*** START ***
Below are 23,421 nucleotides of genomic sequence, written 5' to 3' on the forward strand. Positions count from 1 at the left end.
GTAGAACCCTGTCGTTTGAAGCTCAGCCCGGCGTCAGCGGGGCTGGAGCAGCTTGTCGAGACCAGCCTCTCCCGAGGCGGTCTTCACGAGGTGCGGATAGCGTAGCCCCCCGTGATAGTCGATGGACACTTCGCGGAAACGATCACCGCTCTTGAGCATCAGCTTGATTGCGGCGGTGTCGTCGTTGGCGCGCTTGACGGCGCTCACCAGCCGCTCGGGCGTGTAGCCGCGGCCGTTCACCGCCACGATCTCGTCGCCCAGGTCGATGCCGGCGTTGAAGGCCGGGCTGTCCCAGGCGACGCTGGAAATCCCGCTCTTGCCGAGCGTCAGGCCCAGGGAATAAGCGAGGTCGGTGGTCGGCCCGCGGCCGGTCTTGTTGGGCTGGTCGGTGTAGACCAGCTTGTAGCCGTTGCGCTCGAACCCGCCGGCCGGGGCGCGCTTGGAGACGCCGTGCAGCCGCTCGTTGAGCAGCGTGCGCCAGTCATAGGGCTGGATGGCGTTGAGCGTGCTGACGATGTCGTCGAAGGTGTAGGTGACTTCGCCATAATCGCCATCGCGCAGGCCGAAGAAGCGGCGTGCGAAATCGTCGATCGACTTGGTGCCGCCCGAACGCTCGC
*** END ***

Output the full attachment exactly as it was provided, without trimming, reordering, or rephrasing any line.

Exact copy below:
Below are 23,421 nucleotides of genomic sequence, written 5' to 3' on the forward strand. Positions count from 1 at the left end.
GTAGAACCCTGTCGTTTGAAGCTCAGCCCGGCGTCAGCGGGGCTGGAGCAGCTTGTCGAGACCAGCCTCTCCCGAGGCGGTCTTCACGAGGTGCGGATAGCGTAGCCCCCCGTGATAGTCGATGGACACTTCGCGGAAACGATCACCGCTCTTGAGCATCAGCTTGATTGCGGCGGTGTCGTCGTTGGCGCGCTTGACGGCGCTCACCAGCCGCTCGGGCGTGTAGCCGCGGCCGTTCACCGCCACGATCTCGTCGCCCAGGTCGATGCCGGCGTTGAAGGCCGGGCTGTCCCAGGCGACGCTGGAAATCCCGCTCTTGCCGAGCGTCAGGCCCAGGGAATAAGCGAGGTCGGTGGTCGGCCCGCGGCCGGTCTTGTTGGGCTGGTCGGTGTAGACCAGCTTGTAGCCGTTGCGCTCGAACCCGCCGGCCGGGGCGCGCTTGGAGACGCCGTGCAGCCGCTCGTTGAGCAGCGTGCGCCAGTCATAGGGCTGGATGGCGTTGAGCGTGCTGACGATGTCGTCGAAGGTGTAGGTGACTTCGCCATAATCGCCATCGCGCAGGCCGAAGAAGCGGCGTGCGAAATCGTCGATCGACTTGGTGCCGCCCGAACGCTCGC